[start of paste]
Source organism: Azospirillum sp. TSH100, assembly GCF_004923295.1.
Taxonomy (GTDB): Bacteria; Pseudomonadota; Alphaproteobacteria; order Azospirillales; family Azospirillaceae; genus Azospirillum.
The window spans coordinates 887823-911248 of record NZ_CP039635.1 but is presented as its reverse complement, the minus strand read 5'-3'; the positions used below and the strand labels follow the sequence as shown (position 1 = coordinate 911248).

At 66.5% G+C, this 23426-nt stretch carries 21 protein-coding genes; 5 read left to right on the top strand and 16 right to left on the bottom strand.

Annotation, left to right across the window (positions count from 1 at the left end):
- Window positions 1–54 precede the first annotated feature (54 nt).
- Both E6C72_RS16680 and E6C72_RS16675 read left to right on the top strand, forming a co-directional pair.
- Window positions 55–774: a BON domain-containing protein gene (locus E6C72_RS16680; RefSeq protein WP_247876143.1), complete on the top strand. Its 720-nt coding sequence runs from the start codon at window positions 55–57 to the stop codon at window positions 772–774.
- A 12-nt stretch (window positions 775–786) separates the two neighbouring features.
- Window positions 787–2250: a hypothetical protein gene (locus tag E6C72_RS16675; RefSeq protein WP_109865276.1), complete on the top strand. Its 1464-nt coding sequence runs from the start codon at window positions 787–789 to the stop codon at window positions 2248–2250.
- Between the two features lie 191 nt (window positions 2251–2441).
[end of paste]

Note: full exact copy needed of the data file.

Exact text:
Source organism: Azospirillum sp. TSH100, assembly GCF_004923295.1.
Taxonomy (GTDB): Bacteria; Pseudomonadota; Alphaproteobacteria; order Azospirillales; family Azospirillaceae; genus Azospirillum.
The window spans coordinates 887823-911248 of record NZ_CP039635.1 but is presented as its reverse complement, the minus strand read 5'-3'; the positions used below and the strand labels follow the sequence as shown (position 1 = coordinate 911248).

At 66.5% G+C, this 23426-nt stretch carries 21 protein-coding genes; 5 read left to right on the top strand and 16 right to left on the bottom strand.

Annotation, left to right across the window (positions count from 1 at the left end):
- Window positions 1–54 precede the first annotated feature (54 nt).
- Both E6C72_RS16680 and E6C72_RS16675 read left to right on the top strand, forming a co-directional pair.
- Window positions 55–774: a BON domain-containing protein gene (locus E6C72_RS16680; RefSeq protein WP_247876143.1), complete on the top strand. Its 720-nt coding sequence runs from the start codon at window positions 55–57 to the stop codon at window positions 772–774.
- A 12-nt stretch (window positions 775–786) separates the two neighbouring features.
- Window positions 787–2250: a hypothetical protein gene (locus tag E6C72_RS16675; RefSeq protein WP_109865276.1), complete on the top strand. Its 1464-nt coding sequence runs from the start codon at window positions 787–789 to the stop codon at window positions 2248–2250.
- Between the two features lie 191 nt (window positions 2251–2441).